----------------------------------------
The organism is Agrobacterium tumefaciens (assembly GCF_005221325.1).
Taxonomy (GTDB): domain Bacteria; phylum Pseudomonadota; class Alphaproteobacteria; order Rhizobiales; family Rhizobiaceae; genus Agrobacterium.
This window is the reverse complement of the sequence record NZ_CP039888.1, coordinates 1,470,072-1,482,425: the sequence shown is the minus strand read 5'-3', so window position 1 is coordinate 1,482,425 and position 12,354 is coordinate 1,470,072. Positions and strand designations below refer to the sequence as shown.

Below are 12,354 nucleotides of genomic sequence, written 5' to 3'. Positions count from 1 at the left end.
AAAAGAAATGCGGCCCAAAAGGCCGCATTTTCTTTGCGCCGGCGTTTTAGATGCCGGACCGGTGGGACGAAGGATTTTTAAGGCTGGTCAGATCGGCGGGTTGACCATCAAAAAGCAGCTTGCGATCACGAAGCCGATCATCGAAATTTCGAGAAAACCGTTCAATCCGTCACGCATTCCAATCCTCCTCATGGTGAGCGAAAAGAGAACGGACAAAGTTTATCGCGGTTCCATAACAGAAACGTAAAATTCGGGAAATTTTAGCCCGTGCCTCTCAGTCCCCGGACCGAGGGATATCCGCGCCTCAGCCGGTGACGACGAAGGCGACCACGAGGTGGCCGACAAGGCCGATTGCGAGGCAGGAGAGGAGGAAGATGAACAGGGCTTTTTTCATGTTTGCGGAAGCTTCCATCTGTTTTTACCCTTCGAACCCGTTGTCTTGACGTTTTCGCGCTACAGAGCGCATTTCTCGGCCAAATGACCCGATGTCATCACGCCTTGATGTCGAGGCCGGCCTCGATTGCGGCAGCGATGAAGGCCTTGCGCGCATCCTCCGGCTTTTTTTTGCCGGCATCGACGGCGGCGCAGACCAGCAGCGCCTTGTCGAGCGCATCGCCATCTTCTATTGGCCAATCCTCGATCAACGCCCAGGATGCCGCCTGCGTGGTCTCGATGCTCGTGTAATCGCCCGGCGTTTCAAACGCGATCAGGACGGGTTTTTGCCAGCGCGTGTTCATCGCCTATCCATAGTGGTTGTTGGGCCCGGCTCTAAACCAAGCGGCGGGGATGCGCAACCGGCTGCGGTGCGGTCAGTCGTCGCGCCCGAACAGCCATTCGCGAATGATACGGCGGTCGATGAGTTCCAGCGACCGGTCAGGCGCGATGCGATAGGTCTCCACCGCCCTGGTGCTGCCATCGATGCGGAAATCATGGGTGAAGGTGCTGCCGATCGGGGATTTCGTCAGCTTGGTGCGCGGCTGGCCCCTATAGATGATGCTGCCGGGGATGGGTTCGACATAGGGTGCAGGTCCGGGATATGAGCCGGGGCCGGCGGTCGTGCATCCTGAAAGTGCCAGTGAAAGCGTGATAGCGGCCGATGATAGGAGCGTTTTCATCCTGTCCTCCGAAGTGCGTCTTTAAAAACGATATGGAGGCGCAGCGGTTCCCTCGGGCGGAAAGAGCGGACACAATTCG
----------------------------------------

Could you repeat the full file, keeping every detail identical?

The organism is Agrobacterium tumefaciens (assembly GCF_005221325.1).
Taxonomy (GTDB): domain Bacteria; phylum Pseudomonadota; class Alphaproteobacteria; order Rhizobiales; family Rhizobiaceae; genus Agrobacterium.
This window is the reverse complement of the sequence record NZ_CP039888.1, coordinates 1,470,072-1,482,425: the sequence shown is the minus strand read 5'-3', so window position 1 is coordinate 1,482,425 and position 12,354 is coordinate 1,470,072. Positions and strand designations below refer to the sequence as shown.

Below are 12,354 nucleotides of genomic sequence, written 5' to 3'. Positions count from 1 at the left end.
AAAAGAAATGCGGCCCAAAAGGCCGCATTTTCTTTGCGCCGGCGTTTTAGATGCCGGACCGGTGGGACGAAGGATTTTTAAGGCTGGTCAGATCGGCGGGTTGACCATCAAAAAGCAGCTTGCGATCACGAAGCCGATCATCGAAATTTCGAGAAAACCGTTCAATCCGTCACGCATTCCAATCCTCCTCATGGTGAGCGAAAAGAGAACGGACAAAGTTTATCGCGGTTCCATAACAGAAACGTAAAATTCGGGAAATTTTAGCCCGTGCCTCTCAGTCCCCGGACCGAGGGATATCCGCGCCTCAGCCGGTGACGACGAAGGCGACCACGAGGTGGCCGACAAGGCCGATTGCGAGGCAGGAGAGGAGGAAGATGAACAGGGCTTTTTTCATGTTTGCGGAAGCTTCCATCTGTTTTTACCCTTCGAACCCGTTGTCTTGACGTTTTCGCGCTACAGAGCGCATTTCTCGGCCAAATGACCCGATGTCATCACGCCTTGATGTCGAGGCCGGCCTCGATTGCGGCAGCGATGAAGGCCTTGCGCGCATCCTCCGGCTTTTTTTTGCCGGCATCGACGGCGGCGCAGACCAGCAGCGCCTTGTCGAGCGCATCGCCATCTTCTATTGGCCAATCCTCGATCAACGCCCAGGATGCCGCCTGCGTGGTCTCGATGCTCGTGTAATCGCCCGGCGTTTCAAACGCGATCAGGACGGGTTTTTGCCAGCGCGTGTTCATCGCCTATCCATAGTGGTTGTTGGGCCCGGCTCTAAACCAAGCGGCGGGGATGCGCAACCGGCTGCGGTGCGGTCAGTCGTCGCGCCCGAACAGCCATTCGCGAATGATACGGCGGTCGATGAGTTCCAGCGACCGGTCAGGCGCGATGCGATAGGTCTCCACCGCCCTGGTGCTGCCATCGATGCGGAAATCATGGGTGAAGGTGCTGCCGATCGGGGATTTCGTCAGCTTGGTGCGCGGCTGGCCCCTATAGATGATGCTGCCGGGGATGGGTTCGACATAGGGTGCAGGTCCGGGATATGAGCCGGGGCCGGCGGTCGTGCATCCTGAAAGTGCCAGTGAAAGCGTGATAGCGGCCGATGATAGGAGCGTTTTCATCCTGTCCTCCGAAGTGCGTCTTTAAAAACGATATGGAGGCGCAGCGGTTCCCTCGGGCGGAAAGAGCGGACACAATTCG